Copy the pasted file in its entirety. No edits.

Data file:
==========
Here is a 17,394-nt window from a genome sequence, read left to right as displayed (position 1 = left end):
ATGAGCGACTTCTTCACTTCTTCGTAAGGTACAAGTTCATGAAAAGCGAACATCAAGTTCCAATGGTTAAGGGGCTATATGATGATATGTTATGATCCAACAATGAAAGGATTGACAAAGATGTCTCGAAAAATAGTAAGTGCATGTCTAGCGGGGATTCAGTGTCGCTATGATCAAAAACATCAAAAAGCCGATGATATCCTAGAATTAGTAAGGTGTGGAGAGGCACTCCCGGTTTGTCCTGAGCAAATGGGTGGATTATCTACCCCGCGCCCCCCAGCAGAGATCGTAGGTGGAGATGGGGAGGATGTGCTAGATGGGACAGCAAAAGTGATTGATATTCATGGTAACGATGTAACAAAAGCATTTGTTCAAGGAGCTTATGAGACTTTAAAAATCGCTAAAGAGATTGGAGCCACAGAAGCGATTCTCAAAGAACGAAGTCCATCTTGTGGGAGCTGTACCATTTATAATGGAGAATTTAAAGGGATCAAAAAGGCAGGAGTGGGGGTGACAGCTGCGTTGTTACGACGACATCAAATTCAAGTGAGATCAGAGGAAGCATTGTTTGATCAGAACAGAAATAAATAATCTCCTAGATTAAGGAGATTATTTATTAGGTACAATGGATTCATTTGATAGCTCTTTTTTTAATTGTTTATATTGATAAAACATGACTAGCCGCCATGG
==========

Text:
Here is a 17,394-nt window from a genome sequence, read left to right as displayed (position 1 = left end):
ATGAGCGACTTCTTCACTTCTTCGTAAGGTACAAGTTCATGAAAAGCGAACATCAAGTTCCAATGGTTAAGGGGCTATATGATGATATGTTATGATCCAACAATGAAAGGATTGACAAAGATGTCTCGAAAAATAGTAAGTGCATGTCTAGCGGGGATTCAGTGTCGCTATGATCAAAAACATCAAAAAGCCGATGATATCCTAGAATTAGTAAGGTGTGGAGAGGCACTCCCGGTTTGTCCTGAGCAAATGGGTGGATTATCTACCCCGCGCCCCCCAGCAGAGATCGTAGGTGGAGATGGGGAGGATGTGCTAGATGGGACAGCAAAAGTGATTGATATTCATGGTAACGATGTAACAAAAGCATTTGTTCAAGGAGCTTATGAGACTTTAAAAATCGCTAAAGAGATTGGAGCCACAGAAGCGATTCTCAAAGAACGAAGTCCATCTTGTGGGAGCTGTACCATTTATAATGGAGAATTTAAAGGGATCAAAAAGGCAGGAGTGGGGGTGACAGCTGCGTTGTTACGACGACATCAAATTCAAGTGAGATCAGAGGAAGCATTGTTTGATCAGAACAGAAATAAATAATCTCCTAGATTAAGGAGATTATTTATTAGGTACAATGGATTCATTTGATAGCTCTTTTTTTAATTGTTTATATTGATAAAACATGACTAGCCGCCATGG